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Study of cancer in children with AIDS finds links to infection by Epstein-Barr virus and immunodeficiency

San Antonio (May 22, 2003) — Which factors increase the risk of malignant cancer in children infected with the human immunodeficiency virus (HIV)? A six-year national study, reported in the May 14 issue of the Journal of the American Medical Association, raises that question and sounds the call for further study. The corresponding author is Brad H. Pollock, M.P.H., Ph.D., of The University of Texas Health Science Center at San Antonio.

The study compared clinical and laboratory factors from 43 HIV-positive children, who were identified through the national Pediatric Oncology Group, with the same information from 74 children who did not have malignancies. Patients were enrolled between 1992 and 1998. The study examined several factors, including the way the children were infected with HIV (either through transmission from the mother or from contaminated blood or blood products), demographic characteristics and treatment with the anti-retroviral drug zidovudine. Those factors "were not associated with the development of malignancy in HIV-infected children," the authors wrote.

The researchers did find a link between infection with the Epstein-Barr virus (EBV) and development of malignancy in the children, but only for children with CD4 cell counts above a specific level (CD4 cell count is one barometer of immune system response). There was no association between EBV and cancer risk in children with lower CD4 counts. "EBV cannot provide the sole explanation for the increased risk of cancer," the authors wrote.

Cancer is the leading medical cause of death in persons 15 and younger, and nearly 15,000 cases are reported annually in persons 20 and younger. Only 183 out of 1 million children age 20 and younger will be diagnosed with cancer, but the rate is much higher in AIDS-affected children. For example, AIDS-affected children run more than 650 times the risk of developing non-Hodgkin lymphoma than those without AIDS.1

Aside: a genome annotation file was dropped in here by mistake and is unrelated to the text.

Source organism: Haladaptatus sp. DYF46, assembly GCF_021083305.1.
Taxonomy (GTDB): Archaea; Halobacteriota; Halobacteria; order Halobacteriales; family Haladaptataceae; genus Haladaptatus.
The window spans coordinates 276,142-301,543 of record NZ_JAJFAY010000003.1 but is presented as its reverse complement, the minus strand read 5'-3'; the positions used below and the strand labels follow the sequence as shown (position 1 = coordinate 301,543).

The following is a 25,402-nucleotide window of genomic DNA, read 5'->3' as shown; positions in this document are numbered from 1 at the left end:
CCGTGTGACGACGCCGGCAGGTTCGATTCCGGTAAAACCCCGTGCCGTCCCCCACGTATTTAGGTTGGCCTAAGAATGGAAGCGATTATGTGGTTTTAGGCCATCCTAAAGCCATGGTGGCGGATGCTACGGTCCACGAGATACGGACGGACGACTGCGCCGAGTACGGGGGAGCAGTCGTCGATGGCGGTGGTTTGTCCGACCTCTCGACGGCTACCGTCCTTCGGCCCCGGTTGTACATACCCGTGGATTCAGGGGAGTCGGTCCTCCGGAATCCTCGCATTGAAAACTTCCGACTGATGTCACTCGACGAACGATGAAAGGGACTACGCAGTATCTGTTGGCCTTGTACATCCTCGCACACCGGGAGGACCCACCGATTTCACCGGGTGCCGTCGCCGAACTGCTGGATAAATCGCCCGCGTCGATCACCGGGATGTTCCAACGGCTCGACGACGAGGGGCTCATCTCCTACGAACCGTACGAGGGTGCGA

Dr. Pollock is professor of pediatrics and medicine at the Health Science Center and director of the university's Center for Epidemiology and Biostatistics. His co-authors from the Health Science Center are Sharon B. Murphy, M.D., professor of pediatrics and director of the Children's Cancer Research Institute, and Charles T. Leach, M.D., professor of pediatrics. Dr. Murphy headed the Pediatric Oncology Group from 1993 to 2001. Co-authors from other institutions are Richard T. Parmley, M.D., and Hal B. Jenson, M.D., both former Health Science Center faculty members; Kenneth L. McClain, M.D., Ph.D.; Robert E. Hutchison, M.D.; Linda Garzarella, M.S.; and Vijay V. Joshi, M.D.


1Biggar RJ, Frisch M, Goedert JJ: Risk of cancer in children with AIDS. JAMA 284(2):205-209, 2000.

Contact: Will Sansom